Find a Club

Three people in the same cycling uniforms that all read "NYU". They are all on their bikes and have helmets on.

NYU Collegiate Club. Photo courtesy of Mikael Hanson

My dad had the right approach back in the ’80s in response to my desire to start bike racing: find an organization that can help. Back then bike racing popularity was on the rise with riders like Greg Lemond winning the Tour de France in 1986, 1989, and 1990 as well as the World Championships in 1983 and 1989, and Alexi Grewal, the first American to win an Olympic gold medal in road racing (which he did in 1984).

Cycling was hot, and on any given weekend in the Midwest, one could catch a bike race within a two-hour drive from home. So that’s what we did—we attended a few local races to see what clubs and teams were present, then reached out to those clubs to see who was near us and who could help an aspiring newbie bike racer, such as myself!

Today that quest is much easier. The governing body for bicycle racing in the U.S. is USA Cycling, which provides a wealth of online resources to help you on your journey to becoming a bike racer! The USA Cycling website includes information on training, buying a bike, local events, and even a resource on finding a local club by state.

What To Look For in a Cycling Club

When looking for a cycling club to join, there are several characteristics you should consider:

  • Is the club local to you (both in terms of training and meetings)?
  • Does it accept new riders?
  • Are there riders your own age and experience level on the team/club?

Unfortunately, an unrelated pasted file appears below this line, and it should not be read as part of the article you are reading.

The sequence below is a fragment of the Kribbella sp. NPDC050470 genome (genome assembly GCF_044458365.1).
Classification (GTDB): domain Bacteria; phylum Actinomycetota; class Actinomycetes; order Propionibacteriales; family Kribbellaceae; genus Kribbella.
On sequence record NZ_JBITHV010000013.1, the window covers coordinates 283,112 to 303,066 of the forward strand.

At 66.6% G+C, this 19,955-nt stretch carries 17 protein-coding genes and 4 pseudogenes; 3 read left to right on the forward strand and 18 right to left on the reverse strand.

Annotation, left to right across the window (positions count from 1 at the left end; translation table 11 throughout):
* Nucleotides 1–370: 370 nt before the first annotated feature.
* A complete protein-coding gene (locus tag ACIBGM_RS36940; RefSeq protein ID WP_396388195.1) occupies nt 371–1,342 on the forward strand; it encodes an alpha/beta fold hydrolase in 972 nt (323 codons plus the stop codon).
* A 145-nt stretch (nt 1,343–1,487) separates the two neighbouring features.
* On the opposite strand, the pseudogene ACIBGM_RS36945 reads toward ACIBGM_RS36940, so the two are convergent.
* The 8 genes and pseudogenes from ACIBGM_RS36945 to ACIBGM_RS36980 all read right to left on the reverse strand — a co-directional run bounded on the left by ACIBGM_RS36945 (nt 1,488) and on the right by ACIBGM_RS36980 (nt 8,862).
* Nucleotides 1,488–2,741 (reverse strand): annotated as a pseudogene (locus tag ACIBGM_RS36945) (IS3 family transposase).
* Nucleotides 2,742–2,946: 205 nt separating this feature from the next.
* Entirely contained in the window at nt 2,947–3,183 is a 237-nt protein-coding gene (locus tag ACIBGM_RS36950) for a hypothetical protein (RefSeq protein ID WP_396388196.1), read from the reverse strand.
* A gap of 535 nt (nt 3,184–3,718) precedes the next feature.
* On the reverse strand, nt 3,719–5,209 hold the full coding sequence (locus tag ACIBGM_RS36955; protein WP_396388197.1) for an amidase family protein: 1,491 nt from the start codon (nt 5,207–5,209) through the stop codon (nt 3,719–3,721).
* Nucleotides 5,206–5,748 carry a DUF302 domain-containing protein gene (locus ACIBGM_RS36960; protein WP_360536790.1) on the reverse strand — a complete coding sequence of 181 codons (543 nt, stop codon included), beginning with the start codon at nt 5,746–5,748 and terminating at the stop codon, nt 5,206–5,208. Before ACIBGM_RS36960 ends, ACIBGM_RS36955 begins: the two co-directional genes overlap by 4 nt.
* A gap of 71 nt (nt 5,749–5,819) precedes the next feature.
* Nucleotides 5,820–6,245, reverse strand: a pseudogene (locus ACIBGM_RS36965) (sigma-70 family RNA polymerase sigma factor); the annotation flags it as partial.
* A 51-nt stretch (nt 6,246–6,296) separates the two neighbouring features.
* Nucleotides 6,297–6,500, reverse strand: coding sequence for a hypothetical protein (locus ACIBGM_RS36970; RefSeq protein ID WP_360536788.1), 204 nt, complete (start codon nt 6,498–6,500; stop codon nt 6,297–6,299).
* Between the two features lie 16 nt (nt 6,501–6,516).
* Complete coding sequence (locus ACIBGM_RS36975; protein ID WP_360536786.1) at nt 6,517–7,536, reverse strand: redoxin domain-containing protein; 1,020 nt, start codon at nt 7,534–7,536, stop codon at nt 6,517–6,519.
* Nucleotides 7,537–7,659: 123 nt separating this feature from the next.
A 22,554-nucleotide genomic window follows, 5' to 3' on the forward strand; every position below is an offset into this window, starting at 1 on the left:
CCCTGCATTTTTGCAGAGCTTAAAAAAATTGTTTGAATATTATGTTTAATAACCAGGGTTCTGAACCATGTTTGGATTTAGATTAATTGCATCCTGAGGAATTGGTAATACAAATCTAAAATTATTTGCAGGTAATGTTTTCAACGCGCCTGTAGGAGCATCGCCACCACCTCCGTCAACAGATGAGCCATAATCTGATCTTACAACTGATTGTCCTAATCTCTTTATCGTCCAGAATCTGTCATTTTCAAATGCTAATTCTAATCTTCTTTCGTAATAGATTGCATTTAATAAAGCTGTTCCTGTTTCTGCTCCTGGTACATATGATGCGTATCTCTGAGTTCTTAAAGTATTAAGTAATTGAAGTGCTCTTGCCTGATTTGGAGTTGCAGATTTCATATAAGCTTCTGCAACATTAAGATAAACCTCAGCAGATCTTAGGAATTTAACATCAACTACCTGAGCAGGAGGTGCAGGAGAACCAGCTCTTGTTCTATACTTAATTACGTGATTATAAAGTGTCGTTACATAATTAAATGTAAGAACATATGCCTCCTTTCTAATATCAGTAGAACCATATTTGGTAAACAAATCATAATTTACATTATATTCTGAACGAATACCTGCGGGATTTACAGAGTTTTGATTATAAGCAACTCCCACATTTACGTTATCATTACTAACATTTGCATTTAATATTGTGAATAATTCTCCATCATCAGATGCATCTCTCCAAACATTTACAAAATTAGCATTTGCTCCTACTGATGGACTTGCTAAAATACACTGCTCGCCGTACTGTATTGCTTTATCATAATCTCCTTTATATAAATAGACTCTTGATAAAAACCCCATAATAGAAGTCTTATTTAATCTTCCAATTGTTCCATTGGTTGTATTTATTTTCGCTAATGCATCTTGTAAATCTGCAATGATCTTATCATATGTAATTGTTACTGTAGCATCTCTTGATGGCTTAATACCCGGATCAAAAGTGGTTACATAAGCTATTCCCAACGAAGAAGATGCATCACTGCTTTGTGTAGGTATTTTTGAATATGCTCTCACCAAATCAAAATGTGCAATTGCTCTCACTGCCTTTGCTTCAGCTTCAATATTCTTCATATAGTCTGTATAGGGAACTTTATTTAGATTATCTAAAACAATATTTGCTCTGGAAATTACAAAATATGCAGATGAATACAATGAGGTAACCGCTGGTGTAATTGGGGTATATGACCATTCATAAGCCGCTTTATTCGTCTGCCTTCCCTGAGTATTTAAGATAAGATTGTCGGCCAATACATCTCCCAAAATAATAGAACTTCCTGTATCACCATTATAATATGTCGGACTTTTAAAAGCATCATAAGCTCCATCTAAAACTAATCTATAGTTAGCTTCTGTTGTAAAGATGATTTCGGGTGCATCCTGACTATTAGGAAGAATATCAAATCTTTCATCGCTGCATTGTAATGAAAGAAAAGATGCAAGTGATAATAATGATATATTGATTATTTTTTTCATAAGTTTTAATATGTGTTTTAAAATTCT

• Is the club oriented toward your goals (e.g., racing, non-competitive touring, etc.)?
  • Does the club promote its own bike races (giving you more racing opportunities)?
  • Is coaching or instruction offered to new riders?
  • Are discounts offered on cycling-related gear?
  • What is the cost (if any) to join the club?

In New York City, where I live now, we have the Century Road Club Association (CRCA), which is the main bike-racing umbrella for all things NYC bike racing. CRCA handles putting on the races and even race clinics for new riders and is composed of dozens of sub-teams, all with a different focus and roster makeup.

Some of the teams are made up of elite riders and are invite-only. There are also women’s teams, teams that focus more on the social aspect of cycling, and development teams that are set up to instruct newer riders on the finer points of bike racing. I coach one such team, the CRCA Development Foundation cycling team, which is an under-23 team focused on helping junior and college-aged riders get into bike racing. This team offers regular coached rides, online coaching support, as well as discounts on certain gear, and even helps with entry fees to races.

Race Categories